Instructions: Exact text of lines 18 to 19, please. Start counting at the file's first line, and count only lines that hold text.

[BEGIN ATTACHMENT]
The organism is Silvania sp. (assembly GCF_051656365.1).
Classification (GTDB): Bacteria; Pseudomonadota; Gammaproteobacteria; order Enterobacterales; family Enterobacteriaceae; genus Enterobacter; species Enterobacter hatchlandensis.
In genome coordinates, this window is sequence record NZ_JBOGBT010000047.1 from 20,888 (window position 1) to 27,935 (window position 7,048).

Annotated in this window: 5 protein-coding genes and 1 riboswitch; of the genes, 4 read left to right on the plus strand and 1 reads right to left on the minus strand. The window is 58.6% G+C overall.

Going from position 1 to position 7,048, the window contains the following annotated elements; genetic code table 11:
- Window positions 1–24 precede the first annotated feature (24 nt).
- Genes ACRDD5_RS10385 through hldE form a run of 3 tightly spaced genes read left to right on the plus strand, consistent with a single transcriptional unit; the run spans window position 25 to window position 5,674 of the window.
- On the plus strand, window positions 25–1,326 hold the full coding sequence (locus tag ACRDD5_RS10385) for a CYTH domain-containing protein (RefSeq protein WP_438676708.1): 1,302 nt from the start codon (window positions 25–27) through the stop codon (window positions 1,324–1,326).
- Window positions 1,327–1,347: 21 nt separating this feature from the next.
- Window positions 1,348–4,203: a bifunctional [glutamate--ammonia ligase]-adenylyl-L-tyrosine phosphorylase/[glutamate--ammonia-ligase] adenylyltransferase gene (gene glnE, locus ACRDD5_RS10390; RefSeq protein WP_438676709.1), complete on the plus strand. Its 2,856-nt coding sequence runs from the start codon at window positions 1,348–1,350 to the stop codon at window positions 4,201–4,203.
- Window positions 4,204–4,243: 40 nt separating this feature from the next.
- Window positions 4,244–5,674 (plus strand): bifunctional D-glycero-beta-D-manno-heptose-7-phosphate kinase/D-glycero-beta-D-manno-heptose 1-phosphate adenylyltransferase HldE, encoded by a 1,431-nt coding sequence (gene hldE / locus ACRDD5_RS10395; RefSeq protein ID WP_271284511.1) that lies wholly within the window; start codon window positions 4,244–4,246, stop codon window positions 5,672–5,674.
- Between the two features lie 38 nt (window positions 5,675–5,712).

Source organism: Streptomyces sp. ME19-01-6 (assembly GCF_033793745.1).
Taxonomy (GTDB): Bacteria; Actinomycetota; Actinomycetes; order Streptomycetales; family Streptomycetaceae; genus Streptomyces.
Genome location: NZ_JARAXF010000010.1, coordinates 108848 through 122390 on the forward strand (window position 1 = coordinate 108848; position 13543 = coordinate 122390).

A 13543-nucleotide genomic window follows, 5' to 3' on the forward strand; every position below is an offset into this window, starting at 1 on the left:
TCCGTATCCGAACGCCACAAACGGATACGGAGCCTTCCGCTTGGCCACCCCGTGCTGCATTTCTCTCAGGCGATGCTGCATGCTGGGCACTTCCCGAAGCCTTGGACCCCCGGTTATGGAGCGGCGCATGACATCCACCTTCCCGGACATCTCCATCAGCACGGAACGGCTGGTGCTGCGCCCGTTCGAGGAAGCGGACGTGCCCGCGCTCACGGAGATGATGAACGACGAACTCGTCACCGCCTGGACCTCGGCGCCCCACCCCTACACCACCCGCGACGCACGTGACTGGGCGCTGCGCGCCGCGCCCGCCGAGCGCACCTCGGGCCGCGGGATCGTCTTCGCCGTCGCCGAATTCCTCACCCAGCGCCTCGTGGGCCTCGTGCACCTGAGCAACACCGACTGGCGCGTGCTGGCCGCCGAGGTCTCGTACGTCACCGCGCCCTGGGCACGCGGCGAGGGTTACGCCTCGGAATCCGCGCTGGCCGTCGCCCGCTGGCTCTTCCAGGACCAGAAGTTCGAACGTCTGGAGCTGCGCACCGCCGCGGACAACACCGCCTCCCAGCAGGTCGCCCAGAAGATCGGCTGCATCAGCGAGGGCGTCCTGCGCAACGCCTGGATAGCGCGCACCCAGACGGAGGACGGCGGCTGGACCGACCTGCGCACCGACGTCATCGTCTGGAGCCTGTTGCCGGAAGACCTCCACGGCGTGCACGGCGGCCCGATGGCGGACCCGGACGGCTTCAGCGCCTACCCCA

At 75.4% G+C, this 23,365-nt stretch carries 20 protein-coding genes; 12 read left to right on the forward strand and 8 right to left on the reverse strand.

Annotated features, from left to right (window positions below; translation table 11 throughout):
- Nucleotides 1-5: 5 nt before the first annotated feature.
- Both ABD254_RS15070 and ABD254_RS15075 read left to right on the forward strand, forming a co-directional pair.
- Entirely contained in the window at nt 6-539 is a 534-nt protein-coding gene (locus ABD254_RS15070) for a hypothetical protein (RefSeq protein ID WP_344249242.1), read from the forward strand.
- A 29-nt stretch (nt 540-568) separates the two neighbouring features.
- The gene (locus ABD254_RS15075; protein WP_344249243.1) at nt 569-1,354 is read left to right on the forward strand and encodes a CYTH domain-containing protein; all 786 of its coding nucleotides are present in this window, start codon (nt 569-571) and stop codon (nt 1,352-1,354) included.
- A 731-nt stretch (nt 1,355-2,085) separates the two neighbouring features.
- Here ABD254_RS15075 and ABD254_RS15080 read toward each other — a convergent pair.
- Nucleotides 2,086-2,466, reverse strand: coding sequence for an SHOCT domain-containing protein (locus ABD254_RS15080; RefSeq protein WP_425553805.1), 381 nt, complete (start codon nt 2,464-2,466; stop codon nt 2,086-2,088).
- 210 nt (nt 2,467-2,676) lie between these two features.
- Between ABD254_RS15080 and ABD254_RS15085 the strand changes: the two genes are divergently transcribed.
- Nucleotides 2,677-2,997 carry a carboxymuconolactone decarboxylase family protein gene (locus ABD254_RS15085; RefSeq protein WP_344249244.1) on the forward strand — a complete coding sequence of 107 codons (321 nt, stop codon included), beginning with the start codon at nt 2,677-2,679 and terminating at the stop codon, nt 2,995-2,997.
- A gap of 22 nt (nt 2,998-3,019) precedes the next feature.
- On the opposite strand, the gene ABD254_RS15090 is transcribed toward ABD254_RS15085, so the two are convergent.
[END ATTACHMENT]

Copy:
TCCGTATCCGAACGCCACAAACGGATACGGAGCCTTCCGCTTGGCCACCCCGTGCTGCATTTCTCTCAGGCGATGCTGCATGCTGGGCACTTCCCGAAGCCTTGGACCCCCGGTTATGGAGCGGCGCATGACATCCACCTTCCCGGACATCTCCATCAGCACGGAACGGCTGGTGCTGCGCCCGTTCGAGGAAGCGGACGTGCCCGCGCTCACGGAGATGATGAACGACGAACTCGTCACCGCCTGGACCTCGGCGCCCCACCCCTACACCACCCGCGACGCACGTGACTGGGCGCTGCGCGCCGCGCCCGCCGAGCGCACCTCGGGCCGCGGGATCGTCTTCGCCGTCGCCGAATTCCTCACCCAGCGCCTCGTGGGCCTCGTGCACCTGAGCAACACCGACTGGCGCGTGCTGGCCGCCGAGGTCTCGTACGTCACCGCGCCCTGGGCACGCGGCGAGGGTTACGCCTCGGAATCCGCGCTGGCCGTCGCCCGCTGGCTCTTCCAGGACCAGAAGTTCGAACGTCTGGAGCTGCGCACCGCCGCGGACAACACCGCCTCCCAGCAGGTCGCCCAGAAGATCGGCTGCATCAGCGAGGGCGTCCTGCGCAACGCCTGGATAGCGCGCACCCAGACGGAGGACGGCGGCTGGACCGACCTGCGCACCGACGTCATCGTCTGGAGCCTGTTGCCGGAAGACCTCCACGGCGTGCACGGCGGCCCGATGGCGGACCCGGACGGCTTCAGCGCCTACCCCA

At 75.4% G+C, this 23,365-nt stretch carries 20 protein-coding genes; 12 read left to right on the forward strand and 8 right to left on the reverse strand.